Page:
Washington DC turned out to be AMAZING- after my hostel had no record of my reservation and so postponed my check-in for 7 hours, I went exploring to the White house and the fabulous FREE museum mile, before I came across hundreds of people making some sort of pilgrimage down by the monuments. I befriended 3 awesome girls, who explained that Obama was about to make a speech to open the Martin Luther king memorial, and there was to be a free open-air concert afterwards. The next few hours were amazing- Obama's speech was powerful and moving, and I got to sing along to Stevie Wonder (who forgot even his own song lyrics but blew us all away), Sheryl Crow, James Taylor and others, whilst getting one shoulder sun burnt and dancing with my new found friends. They even loaned me some trainers and brought me along to one of their awesome Zumba classes the next day! That's what travelling is all about, just exploring and going with the flow, making the best of it and making friends, plus having incredible opportunities just because you were in the right place at the right time :D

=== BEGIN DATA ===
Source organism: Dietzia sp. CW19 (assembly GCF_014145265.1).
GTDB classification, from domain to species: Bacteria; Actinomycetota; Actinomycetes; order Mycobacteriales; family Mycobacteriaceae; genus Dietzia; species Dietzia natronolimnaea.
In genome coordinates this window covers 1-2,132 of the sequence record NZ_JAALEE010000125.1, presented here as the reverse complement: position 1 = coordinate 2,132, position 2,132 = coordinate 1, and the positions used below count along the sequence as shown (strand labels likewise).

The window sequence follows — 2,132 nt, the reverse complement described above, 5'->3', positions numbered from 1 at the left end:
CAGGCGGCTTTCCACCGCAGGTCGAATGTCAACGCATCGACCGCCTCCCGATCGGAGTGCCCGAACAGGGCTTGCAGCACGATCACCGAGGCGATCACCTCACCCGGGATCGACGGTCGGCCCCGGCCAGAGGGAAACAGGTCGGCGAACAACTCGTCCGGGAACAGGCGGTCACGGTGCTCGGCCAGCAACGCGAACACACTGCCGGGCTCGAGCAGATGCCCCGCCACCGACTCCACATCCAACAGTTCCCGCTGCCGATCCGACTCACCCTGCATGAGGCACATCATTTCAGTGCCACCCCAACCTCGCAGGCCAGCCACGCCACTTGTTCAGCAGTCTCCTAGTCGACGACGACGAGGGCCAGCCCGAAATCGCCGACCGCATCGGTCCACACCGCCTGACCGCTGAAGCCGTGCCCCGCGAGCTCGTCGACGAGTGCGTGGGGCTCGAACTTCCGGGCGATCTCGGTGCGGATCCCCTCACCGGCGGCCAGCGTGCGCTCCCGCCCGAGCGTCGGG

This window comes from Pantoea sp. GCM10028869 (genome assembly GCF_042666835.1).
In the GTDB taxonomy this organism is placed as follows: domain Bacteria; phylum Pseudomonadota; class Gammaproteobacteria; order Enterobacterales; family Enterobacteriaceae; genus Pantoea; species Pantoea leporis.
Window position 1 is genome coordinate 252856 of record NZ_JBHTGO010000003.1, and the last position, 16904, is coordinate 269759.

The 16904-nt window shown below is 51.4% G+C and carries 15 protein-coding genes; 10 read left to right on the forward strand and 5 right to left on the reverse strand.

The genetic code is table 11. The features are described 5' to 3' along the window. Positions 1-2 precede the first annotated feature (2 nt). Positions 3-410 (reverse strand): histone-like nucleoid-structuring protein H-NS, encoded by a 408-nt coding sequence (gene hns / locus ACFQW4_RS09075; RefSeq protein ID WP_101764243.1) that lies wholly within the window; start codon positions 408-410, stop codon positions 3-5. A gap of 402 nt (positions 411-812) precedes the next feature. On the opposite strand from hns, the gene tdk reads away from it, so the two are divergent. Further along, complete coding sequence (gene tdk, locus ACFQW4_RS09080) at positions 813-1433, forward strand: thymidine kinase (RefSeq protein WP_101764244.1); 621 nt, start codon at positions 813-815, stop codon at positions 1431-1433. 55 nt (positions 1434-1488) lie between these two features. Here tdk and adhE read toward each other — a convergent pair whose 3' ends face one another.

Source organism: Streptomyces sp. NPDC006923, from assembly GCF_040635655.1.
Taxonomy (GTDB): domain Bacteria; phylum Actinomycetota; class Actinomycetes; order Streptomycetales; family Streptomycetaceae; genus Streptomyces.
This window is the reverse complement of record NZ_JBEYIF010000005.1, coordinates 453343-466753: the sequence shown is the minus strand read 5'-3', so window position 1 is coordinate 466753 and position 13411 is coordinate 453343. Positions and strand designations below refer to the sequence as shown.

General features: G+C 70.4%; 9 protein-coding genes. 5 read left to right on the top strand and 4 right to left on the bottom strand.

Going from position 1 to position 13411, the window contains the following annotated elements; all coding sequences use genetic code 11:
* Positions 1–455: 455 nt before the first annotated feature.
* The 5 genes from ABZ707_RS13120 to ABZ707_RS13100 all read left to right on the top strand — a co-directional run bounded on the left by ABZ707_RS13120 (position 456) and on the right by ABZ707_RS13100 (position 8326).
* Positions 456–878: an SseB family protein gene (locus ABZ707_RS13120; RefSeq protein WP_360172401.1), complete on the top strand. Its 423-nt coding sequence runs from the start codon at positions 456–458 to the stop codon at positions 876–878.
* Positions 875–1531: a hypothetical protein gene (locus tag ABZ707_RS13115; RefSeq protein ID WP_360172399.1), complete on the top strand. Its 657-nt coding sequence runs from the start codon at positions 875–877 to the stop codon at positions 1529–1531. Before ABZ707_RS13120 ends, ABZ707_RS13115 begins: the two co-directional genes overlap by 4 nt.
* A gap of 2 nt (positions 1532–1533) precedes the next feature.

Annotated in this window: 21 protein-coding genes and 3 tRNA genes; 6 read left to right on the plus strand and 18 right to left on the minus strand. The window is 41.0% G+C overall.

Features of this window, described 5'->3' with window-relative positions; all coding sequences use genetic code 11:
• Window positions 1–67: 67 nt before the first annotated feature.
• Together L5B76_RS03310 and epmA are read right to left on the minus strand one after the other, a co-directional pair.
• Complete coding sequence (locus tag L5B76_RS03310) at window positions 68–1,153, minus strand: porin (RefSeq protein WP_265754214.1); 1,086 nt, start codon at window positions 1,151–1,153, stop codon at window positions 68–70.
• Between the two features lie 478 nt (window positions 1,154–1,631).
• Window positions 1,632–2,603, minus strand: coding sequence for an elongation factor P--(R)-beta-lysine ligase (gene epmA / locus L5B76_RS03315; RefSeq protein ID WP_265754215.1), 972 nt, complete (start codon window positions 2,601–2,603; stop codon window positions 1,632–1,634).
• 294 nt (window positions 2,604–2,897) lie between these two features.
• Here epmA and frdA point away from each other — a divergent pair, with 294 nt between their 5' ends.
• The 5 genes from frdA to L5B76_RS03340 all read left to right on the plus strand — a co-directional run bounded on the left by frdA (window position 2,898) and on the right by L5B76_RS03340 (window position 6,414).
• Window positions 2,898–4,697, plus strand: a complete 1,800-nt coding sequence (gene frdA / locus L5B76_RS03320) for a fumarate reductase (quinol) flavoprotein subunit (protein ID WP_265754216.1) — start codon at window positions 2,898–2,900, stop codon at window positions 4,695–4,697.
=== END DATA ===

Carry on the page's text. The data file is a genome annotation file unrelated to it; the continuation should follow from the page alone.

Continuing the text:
The Whitehouse
After a good night out in the gay district at DuPoint Circle with my hostel friends, I made my way to Baltimore to meet my first CouchSurfing Host, Michelle. for those of you unfamiliar with CouchSurfing, here's the lo-down. You sign up to an international website, make a profile like on Facebook, and can either request couches to surf on, arrange to meet other surfers for coffee or a drink, or just hit them up for insider tips on where they live. You can host fellow surfers if you have a spare sofa or bed, but I just wanted to meet someone cool who would show me around and let me stay, and I'm so glad I did it!